For decades, McClain students’ aquatic skills, and memories, have been developed and encouraged in the school’s natatorium.
The school’s indoor swimming pool, built as part of the vocational building in 1923, according to longtime swim coach Danny Long, is, like McClain itself, a source of pride in the community. The indoor pool was the first in the state for any school, according to the school district’s website.
Over the summer the natatorium was repainted, regrouted, and received LED lighting, all upgrades that have considerably brightened the facility. Aside from things like that, not much has changed since it was built more than 95 years ago — the heavy air tinged with the smell of chlorine, the glistening water, the rafters from which mischievous students in years past would spring into from the diving board.
Long said Edward Lee McClain, who bequeathed the high school and its art-filled hallways to the village, had a fondness for swimming pools. He said McClain also had a pool built in the original Methodist church building, and built another in the community he had constructed for workers at the American Textile Company mill in Atco, Ga.
“Atco (an abbreviation for American Textile Co.) was McClain’s solution to a shortage of cotton material needed for his pads. He built a village centered around a three-story cotton mill,” according to the Greenfield Historical Society’s website.
Over the summer, the ceiling and girders were repainted, a chore that was last completed in 2007, according to maintenance supervisor Jeff Pence. The color chosen was white, versus the light blue that was there previously. The natatorium is further brightened by new LED lights, which replaced the old sodium bulbs that cast a somewhat pinkish light. Pence said the new lights are more similar to daylight and people will notice the lighting difference.
The pool had to be drained for all the repainting, so it was regrouted while it was empty, something Pence said is typically done about every five years.
The 96-year-old pool has stood the test of all the years, and all the students who have paddled in its depths from swim meets to mandatory gym classes. The pool has been maintained with the same detailed care as the beloved high school, and as the rest of the school campus.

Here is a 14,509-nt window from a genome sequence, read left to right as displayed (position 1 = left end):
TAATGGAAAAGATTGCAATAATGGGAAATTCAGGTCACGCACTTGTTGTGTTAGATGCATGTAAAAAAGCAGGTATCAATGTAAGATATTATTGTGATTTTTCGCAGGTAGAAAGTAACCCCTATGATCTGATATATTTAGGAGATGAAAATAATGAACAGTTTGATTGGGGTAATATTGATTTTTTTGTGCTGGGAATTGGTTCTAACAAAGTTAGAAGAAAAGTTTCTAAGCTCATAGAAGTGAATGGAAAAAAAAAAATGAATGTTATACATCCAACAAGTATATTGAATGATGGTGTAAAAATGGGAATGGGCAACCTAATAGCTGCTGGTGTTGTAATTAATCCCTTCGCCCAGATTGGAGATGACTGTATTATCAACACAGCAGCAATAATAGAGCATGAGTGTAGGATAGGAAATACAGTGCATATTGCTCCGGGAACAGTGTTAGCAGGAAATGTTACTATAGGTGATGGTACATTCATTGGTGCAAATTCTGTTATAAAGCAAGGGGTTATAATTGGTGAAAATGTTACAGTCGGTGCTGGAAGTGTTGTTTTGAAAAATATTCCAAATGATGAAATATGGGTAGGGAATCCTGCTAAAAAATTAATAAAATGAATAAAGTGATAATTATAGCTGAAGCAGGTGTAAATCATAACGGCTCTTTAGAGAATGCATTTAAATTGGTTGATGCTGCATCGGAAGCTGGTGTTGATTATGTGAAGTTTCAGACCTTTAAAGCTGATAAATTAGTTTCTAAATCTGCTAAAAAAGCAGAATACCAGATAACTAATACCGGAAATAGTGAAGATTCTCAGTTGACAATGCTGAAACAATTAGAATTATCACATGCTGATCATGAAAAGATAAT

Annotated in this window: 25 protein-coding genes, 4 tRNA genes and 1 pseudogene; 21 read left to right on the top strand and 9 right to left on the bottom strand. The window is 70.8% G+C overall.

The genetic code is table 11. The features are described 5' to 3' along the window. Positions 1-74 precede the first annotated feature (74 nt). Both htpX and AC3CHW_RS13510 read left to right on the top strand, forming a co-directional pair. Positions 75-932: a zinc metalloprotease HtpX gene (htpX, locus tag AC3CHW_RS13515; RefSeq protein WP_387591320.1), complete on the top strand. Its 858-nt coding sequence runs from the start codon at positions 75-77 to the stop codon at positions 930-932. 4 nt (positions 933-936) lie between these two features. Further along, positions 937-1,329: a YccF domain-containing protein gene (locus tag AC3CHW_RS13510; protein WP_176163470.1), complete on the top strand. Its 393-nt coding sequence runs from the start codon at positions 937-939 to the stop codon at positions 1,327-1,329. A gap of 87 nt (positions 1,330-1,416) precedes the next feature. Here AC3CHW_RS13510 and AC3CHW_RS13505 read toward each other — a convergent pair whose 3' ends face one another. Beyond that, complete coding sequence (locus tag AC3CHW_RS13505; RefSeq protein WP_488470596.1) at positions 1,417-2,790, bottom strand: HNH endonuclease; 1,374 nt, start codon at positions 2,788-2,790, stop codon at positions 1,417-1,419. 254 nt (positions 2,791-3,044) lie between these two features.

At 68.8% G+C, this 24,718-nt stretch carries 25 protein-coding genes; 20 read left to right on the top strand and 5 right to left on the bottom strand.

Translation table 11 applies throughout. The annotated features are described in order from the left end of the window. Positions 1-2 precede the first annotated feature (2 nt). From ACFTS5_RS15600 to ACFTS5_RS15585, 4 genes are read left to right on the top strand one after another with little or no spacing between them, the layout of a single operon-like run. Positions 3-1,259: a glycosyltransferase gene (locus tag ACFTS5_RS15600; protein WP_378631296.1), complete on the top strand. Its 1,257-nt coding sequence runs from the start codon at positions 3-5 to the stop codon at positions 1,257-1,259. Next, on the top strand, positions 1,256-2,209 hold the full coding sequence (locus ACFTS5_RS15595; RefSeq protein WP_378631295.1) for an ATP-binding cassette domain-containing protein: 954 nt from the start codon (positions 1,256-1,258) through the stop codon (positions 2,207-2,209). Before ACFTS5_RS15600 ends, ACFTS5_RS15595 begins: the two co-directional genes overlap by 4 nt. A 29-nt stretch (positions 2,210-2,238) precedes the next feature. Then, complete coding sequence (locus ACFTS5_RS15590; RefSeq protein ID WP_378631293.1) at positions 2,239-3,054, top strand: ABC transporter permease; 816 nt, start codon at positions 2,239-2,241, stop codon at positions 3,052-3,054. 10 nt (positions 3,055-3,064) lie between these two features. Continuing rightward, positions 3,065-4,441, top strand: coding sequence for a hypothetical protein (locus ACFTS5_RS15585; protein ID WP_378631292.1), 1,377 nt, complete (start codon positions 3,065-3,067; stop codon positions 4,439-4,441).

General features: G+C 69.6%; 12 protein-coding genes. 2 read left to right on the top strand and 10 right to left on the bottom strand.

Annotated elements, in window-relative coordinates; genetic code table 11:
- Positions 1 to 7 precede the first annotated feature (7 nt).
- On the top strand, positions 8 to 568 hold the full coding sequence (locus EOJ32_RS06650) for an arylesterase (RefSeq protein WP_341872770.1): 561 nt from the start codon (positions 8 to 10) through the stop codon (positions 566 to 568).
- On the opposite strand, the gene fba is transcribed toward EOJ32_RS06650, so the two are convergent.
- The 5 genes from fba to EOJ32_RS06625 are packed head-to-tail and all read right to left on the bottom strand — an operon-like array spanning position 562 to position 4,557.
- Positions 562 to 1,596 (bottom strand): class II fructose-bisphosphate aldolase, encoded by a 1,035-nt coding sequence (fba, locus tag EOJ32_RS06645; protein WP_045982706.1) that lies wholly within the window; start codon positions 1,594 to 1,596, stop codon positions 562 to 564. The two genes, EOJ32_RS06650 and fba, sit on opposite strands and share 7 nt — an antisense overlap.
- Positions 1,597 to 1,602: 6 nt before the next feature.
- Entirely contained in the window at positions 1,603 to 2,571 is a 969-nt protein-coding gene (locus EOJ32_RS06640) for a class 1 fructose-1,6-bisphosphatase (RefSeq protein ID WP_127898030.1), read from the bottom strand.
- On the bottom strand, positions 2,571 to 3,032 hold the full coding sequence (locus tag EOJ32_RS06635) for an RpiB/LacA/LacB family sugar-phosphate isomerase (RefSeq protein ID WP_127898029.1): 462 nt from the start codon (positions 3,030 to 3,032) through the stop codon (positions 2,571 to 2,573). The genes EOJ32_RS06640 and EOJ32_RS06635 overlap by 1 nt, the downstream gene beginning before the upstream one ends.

Long, who coached McClain’s varsity swim team for 25 years and was a longtime swimming official, recalled having to travel long distances for meets, to the schools who either had their own pools or access to a pool.
Current coach Bradley George recalls those long trips from his own school swimming days. But now more local school districts have access to pools, so the traveling long distances is not so prevalent. He said they still travel to a couple invitationals that are not so close, but for the most part the long traveling days are a thing of the past.
Those long trips, though, are how George first became a bus driver, by driving the swim teams on those long-distance trips. He is now the transportation supervisor for the school district.
George spoke about the scoreboard that was installed a few years ago — not an inexpensive item. But he went on to say that it has not cost the school one penny. He said a group of parents got together to not only raise money for the purchase of the system, but its operating costs as well, and they raised that money “in no time.” It is a testament to the support of the community for the school, he said.
George is about to begin his 23rd season coaching the high school boys team, and has the privilege of coaching his sophomore son. His son is one reason George has stayed on so long as coach, but another is love of the school and swimming.
The sport itself, while technically a team sport, is all up to the individual swimmer, George said. When the kids are swimming, it is out of his hands.
“There is no timeout, and it’s all up to the student,” he said. It’s the environment that swimming offers, he said, and the natatorium has been a part of nurturing that in all the swimmers that have dipped into its waters.
In a Facebook post by Mike Seely, he captured the natatorium in a photo during its summer facelift, empty and covered with drop cloths. So many former students posted their fond memories of swimming there, of having to walk to class with frozen hair in the winter after swim class, and their overall positive experiences of having access to that pool throughout their years at the school.
That is not something many schools can speak to.
Outside the natatorium door on the new gym side of the pool hangs a swimming outfit from the 1930s that was donated by a local family, Long said. The decades-old relic is preserved in a case right near the door.
Generations of McClain students, and their swimming competitors, have swam in that pool, and that deep purple, nearly-century old swimming outfit is an attestation to that. That the pool is still in use, the natatorium so well maintained, as well as the whole of the campus, is evidence of the pride of a community that continues more than 100 years after the first cornerstone of the high school was laid.
“We are very unique here at McClain,” George said, “and very blessed to have this school.”
Angela Shepherd is a correspondent for the Greenfield Exempted Village School District.